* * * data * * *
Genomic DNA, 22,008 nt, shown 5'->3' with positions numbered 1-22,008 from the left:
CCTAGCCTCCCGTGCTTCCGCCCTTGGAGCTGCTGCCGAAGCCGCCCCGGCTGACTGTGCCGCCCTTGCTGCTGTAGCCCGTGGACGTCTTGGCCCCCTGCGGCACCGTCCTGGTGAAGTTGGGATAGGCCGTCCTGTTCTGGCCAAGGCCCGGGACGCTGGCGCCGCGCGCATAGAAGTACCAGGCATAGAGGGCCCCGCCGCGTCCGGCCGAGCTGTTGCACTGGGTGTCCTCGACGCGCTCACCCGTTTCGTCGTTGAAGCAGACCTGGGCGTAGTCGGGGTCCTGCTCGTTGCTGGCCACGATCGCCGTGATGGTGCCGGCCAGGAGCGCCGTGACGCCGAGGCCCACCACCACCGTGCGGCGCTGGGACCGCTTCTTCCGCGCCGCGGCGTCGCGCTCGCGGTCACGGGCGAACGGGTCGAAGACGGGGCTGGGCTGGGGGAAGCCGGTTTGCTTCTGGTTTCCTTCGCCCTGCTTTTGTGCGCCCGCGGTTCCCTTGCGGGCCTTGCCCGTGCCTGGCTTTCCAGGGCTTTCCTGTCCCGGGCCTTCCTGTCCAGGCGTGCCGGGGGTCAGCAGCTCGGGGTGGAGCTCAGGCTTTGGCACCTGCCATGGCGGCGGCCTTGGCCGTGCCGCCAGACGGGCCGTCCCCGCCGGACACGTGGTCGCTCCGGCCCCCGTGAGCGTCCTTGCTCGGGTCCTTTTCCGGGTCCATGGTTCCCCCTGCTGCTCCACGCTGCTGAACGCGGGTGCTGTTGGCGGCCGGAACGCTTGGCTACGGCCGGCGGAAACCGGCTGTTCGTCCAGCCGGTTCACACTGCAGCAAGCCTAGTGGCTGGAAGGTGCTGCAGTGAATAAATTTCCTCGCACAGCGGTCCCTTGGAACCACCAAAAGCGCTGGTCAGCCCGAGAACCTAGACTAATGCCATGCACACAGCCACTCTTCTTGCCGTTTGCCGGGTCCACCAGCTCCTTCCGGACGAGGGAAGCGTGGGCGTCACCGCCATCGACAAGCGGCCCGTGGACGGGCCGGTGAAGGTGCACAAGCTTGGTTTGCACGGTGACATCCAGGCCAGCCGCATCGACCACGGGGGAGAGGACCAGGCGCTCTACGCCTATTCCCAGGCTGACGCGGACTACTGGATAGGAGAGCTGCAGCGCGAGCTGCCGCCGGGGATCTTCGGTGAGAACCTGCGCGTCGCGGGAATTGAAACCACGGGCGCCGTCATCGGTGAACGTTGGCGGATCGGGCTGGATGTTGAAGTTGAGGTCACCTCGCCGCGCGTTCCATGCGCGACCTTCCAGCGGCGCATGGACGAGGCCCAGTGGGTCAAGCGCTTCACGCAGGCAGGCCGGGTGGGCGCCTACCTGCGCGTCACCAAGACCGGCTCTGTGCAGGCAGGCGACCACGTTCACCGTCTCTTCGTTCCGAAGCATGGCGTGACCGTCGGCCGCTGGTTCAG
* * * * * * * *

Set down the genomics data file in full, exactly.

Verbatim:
Genomic DNA, 22,008 nt, shown 5'->3' with positions numbered 1-22,008 from the left:
CCTAGCCTCCCGTGCTTCCGCCCTTGGAGCTGCTGCCGAAGCCGCCCCGGCTGACTGTGCCGCCCTTGCTGCTGTAGCCCGTGGACGTCTTGGCCCCCTGCGGCACCGTCCTGGTGAAGTTGGGATAGGCCGTCCTGTTCTGGCCAAGGCCCGGGACGCTGGCGCCGCGCGCATAGAAGTACCAGGCATAGAGGGCCCCGCCGCGTCCGGCCGAGCTGTTGCACTGGGTGTCCTCGACGCGCTCACCCGTTTCGTCGTTGAAGCAGACCTGGGCGTAGTCGGGGTCCTGCTCGTTGCTGGCCACGATCGCCGTGATGGTGCCGGCCAGGAGCGCCGTGACGCCGAGGCCCACCACCACCGTGCGGCGCTGGGACCGCTTCTTCCGCGCCGCGGCGTCGCGCTCGCGGTCACGGGCGAACGGGTCGAAGACGGGGCTGGGCTGGGGGAAGCCGGTTTGCTTCTGGTTTCCTTCGCCCTGCTTTTGTGCGCCCGCGGTTCCCTTGCGGGCCTTGCCCGTGCCTGGCTTTCCAGGGCTTTCCTGTCCCGGGCCTTCCTGTCCAGGCGTGCCGGGGGTCAGCAGCTCGGGGTGGAGCTCAGGCTTTGGCACCTGCCATGGCGGCGGCCTTGGCCGTGCCGCCAGACGGGCCGTCCCCGCCGGACACGTGGTCGCTCCGGCCCCCGTGAGCGTCCTTGCTCGGGTCCTTTTCCGGGTCCATGGTTCCCCCTGCTGCTCCACGCTGCTGAACGCGGGTGCTGTTGGCGGCCGGAACGCTTGGCTACGGCCGGCGGAAACCGGCTGTTCGTCCAGCCGGTTCACACTGCAGCAAGCCTAGTGGCTGGAAGGTGCTGCAGTGAATAAATTTCCTCGCACAGCGGTCCCTTGGAACCACCAAAAGCGCTGGTCAGCCCGAGAACCTAGACTAATGCCATGCACACAGCCACTCTTCTTGCCGTTTGCCGGGTCCACCAGCTCCTTCCGGACGAGGGAAGCGTGGGCGTCACCGCCATCGACAAGCGGCCCGTGGACGGGCCGGTGAAGGTGCACAAGCTTGGTTTGCACGGTGACATCCAGGCCAGCCGCATCGACCACGGGGGAGAGGACCAGGCGCTCTACGCCTATTCCCAGGCTGACGCGGACTACTGGATAGGAGAGCTGCAGCGCGAGCTGCCGCCGGGGATCTTCGGTGAGAACCTGCGCGTCGCGGGAATTGAAACCACGGGCGCCGTCATCGGTGAACGTTGGCGGATCGGGCTGGATGTTGAAGTTGAGGTCACCTCGCCGCGCGTTCCATGCGCGACCTTCCAGCGGCGCATGGACGAGGCCCAGTGGGTCAAGCGCTTCACGCAGGCAGGCCGGGTGGGCGCCTACCTGCGCGTCACCAAGACCGGCTCTGTGCAGGCAGGCGACCACGTTCACCGTCTCTTCGTTCCGAAGCATGGCGTGACCGTCGGCCGCTGGTTCAG